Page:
It’s classic advice to surround yourself with interesting, inspiring, uplifting people. Sometimes you can create that environment, and sometimes you just get lucky and find yourself in such a situation like I did last weekend. I had been invited to demonstrate and discuss bowl carving at Fine Woodworking Live in Southbridge, Massachusetts. So, I demonstrated and discussed, which was a wonderful experience thanks to the enthusiasm and great questions from the attendees. However, what I did most at the event was learn.
My education started Friday morning when I assisted Peter Follansbee as he taught fifteen students spoon carving. At Greenwood Fest, Peter and I are usually presenting simultaneously, so this was a golden opportunity to watch him teach. I learned a lot from that, as well as from Peter’s auditorium presentation on the “Green Woodworking Renaissance.” Watch a presentation by Peter and you’ll achieve a deeper understanding, laughing all along the way. Although he humbly downplayed his significant role in this renaissance, Peter shared his broad and valuable perspective on how we’ve reached a point where adzes are a hot commodity and fresh shavings are falling to the feet of more and more woodworkers.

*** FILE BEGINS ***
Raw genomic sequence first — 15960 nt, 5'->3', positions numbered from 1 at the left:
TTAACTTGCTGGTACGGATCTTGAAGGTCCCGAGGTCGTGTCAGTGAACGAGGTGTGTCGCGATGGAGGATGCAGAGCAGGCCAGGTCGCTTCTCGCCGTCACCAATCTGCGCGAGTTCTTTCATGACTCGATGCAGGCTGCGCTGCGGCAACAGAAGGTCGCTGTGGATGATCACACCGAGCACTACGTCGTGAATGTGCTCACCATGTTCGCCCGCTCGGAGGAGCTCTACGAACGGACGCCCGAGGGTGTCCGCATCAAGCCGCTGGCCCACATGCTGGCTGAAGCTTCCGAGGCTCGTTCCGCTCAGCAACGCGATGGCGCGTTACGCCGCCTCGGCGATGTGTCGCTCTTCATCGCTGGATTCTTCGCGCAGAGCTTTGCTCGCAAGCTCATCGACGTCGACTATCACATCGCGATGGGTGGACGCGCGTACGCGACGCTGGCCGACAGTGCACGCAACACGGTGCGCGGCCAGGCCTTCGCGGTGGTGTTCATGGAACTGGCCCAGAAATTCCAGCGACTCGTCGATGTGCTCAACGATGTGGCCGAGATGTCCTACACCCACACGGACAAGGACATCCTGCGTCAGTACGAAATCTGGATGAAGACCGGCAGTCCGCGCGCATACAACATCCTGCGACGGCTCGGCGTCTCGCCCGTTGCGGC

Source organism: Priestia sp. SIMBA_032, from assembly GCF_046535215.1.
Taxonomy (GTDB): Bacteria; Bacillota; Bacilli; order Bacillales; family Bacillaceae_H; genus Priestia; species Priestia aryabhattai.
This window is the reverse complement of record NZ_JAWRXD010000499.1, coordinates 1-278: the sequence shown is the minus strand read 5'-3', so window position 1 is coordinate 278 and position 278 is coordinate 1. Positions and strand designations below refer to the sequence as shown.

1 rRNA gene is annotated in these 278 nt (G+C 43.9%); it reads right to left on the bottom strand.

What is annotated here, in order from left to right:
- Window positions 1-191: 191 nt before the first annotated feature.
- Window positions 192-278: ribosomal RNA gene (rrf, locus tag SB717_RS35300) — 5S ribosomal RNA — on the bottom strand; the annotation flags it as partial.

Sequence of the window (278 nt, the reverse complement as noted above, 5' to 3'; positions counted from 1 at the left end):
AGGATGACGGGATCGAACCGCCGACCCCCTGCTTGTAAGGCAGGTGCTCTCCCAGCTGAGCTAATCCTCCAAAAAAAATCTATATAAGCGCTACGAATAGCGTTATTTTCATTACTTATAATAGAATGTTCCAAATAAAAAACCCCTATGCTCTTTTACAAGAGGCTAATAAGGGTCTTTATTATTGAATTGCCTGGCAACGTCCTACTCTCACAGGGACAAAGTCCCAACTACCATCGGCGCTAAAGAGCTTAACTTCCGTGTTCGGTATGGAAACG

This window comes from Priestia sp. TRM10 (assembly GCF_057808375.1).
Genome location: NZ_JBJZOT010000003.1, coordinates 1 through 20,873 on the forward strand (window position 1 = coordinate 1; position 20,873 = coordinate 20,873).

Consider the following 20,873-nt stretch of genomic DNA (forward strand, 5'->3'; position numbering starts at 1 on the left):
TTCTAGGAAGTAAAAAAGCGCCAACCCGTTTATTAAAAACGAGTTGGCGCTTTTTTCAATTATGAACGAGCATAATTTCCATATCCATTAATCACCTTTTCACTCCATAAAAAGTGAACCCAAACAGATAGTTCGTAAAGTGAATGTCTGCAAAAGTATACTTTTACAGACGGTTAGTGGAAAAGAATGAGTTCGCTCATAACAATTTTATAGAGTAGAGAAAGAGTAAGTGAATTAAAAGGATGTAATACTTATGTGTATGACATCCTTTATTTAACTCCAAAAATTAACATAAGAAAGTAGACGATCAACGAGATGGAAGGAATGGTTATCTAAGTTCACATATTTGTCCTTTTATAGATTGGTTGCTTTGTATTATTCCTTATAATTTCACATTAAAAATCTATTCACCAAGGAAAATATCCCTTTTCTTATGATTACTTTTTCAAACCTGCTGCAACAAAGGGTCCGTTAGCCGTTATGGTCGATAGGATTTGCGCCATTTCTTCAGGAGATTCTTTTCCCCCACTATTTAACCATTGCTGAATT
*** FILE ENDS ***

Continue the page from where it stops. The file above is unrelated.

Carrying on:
The trend continued with an intensely thought-provoking keynote address by Peter Galbert, entitled “A Chairmaker’s Journey.” Pete’s talk was a fascinating story of a voyage of discovery, richly illustrated. He shared practical wisdom on aesthetics and techniques, as well as insight into the philosophical approach that has made Pete’s journey as a maker so meaningful.
I continued to learn from Pete’s demo on spindle turning. Although I have no woodturning ambitions, it was a good indication of how transferable knowledge and skills are. I gained so much perspective from Pete’s demonstration regarding aesthetics, sharpening, material considerations, even courage. Same goes for my experience with Mary May’s demonstration of carving a ball-and-claw foot. I don’t anticipate a ball-and-claw footed bowl, but that’s beside the point. I was able to gain a new perspective on many things from tool choice to methods of layout to envisioning a design.
I’ve just scratched the surface, but that will have to do. The line-up of presenters was incredible, and I was fortunate to get to talk with many of them. I was inspired by them as well as the attendees and students. Just a rich environment of people sharing knowledge, ideas, and laughs with one another.
I was so involved in taking things in that I never thought to take even a single photo. That’s poor discipline for a guy with a blog. So I’ve included a couple sketches of a spoon that Peter Follansbee gave me at the event. I was compelled to sketch it to learn more about it and because I like it. Already looking forward to hanging out with Peter again, and a whole host of characters at Greenwood Fest in just over a month.